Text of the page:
About 2:30 am, the main Japanese thrust occurred in the center of the American line. Tying grenades together, the enemy began throwing them at the Bushmasters in “sling- shot” fashion. Japanese “knee mortars” began landing with terrible accuracy, and automatic weapons fire picked up in intensity.

The American .30-cal. Browning machine guns soon began to overheat and then jam. Morago picked up a carbine and shot three enemy soldiers. When a grenade fell among the men, Pfc. Jack Carson quickly smothered it with his body. The ensuing blast killed him instantly, but he saved the lives of his fellow Bushmasters. For his outstanding bravery, he was posthumously awarded the Distinguished Service Cross.

Map © 2003 Philip Schwartzberg, Meridian Mapping, Minneapolis, MN
Map © 2003 Philip Schwartzberg, Meridian Mapping, Minneapolis, MN

Before daybreak, elements of the 163rd Infantry were rushed in to assist the Bushmasters. By dawn, the enemy attack had been beaten back. As the battalion officers walked the battlefield to assess the situation, they were surprised to see that the Japanese had dynamite taped to their bodies, making them human bombs. Many of them also had their mouths taped shut to prevent them from crying out in pain if they were hit. In all, 52 dead Japanese infantrymen were counted. The Bushmasters had lost 12 killed and 10 wounded.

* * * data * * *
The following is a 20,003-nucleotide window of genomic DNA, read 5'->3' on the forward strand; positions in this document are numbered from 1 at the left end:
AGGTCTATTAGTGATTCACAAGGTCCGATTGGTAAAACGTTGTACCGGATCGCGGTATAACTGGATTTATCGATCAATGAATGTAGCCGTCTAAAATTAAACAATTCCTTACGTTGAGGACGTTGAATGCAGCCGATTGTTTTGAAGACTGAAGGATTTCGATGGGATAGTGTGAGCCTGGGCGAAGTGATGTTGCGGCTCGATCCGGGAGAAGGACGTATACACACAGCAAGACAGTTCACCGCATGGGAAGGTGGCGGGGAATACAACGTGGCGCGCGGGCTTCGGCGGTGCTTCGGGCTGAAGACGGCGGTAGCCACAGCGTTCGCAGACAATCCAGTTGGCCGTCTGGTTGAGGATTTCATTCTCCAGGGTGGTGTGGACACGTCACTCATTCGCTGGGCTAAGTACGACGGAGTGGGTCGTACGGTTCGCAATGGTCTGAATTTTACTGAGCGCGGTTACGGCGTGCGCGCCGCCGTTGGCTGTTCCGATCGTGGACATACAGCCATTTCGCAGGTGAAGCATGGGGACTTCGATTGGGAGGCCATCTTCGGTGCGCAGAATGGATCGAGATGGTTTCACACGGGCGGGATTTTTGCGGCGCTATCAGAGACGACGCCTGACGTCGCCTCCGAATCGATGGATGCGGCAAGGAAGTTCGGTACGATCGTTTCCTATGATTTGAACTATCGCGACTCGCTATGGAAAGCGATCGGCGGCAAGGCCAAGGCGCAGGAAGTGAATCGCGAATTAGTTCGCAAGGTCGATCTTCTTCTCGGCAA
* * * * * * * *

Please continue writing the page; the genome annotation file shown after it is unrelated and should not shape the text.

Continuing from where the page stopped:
The 158th RCT could have fared much worse. The Yoshino and Matsuyama Forces had a communications breakdown and, thus, the combined attack on the beachhead never materialized. The survivors from both enemy groups reorganized and rejoined Tagami’s main force defending Lone Tree Hill and Hill 225.

Realizing that the Japanese were in the area in much greater strength than first thought, General Patrick immediately went about reorganizing the Toem-Arare defenses. Additional reinforcements arrived to renew the attack on Lone Tree Hill; the 6th Infantry Division and the 20th Infantry began arriving to add punch to the upcoming assault.

By June 5, the push was on to take Lone Tree Hill. Tank-infantry teams worked closely together to eliminate enemy vpillboxes. Still, it was hazardous duty. Riflemen had to crawl on their stomachs and toss grenades into the firing apertures and flamethrower tanks ignited the fortifications. Awaiting riflemen cut down any Japanese soldiers attempting to escape. It was slow going as combat engineers, armed with TNT, destroyed the numerous caves that dotted the hillsides. After a month of savage combat, the Lone Tree Hill-Mount Saksin-Hill 225 area was officially declared secure.

When it was finally over, the Japanese 36th Division had been nearly destroyed. They had suffered nearly 4,000 casualties, with an unknown number dying in caves or committing suicide to avoid the humiliation of surrender. General Tagami’s body was never recovered.

With the seizure of the Lone Tree Hill area, MacArthur could now utilize the Maffin and Sawar airstrips for further offensive operations against the Japanese. Almost immediately, bombers from the Fifth Air Force began hammering enemy strongholds on Biak, Noemfoor, Vogelkop, Halmahera, Morotai, and the Palaus.

All of this success had come with a big pricetag. The Bushmasters had sustained nearly 350 killed, wounded, and missing in the campaign. Regardless, their first major combat assignment had been a resounding success. They had faced and beaten some of the best Japanese soldiers in the field. They had certainly earned the admiration and respect of General Douglas MacArthur and, more importantly, their fellow soldiers.

A U.S. Marine Corps veteran of the Vietnam War, Al Hemingway writes frequently about the island fighting that took place during World War II in the Pacific.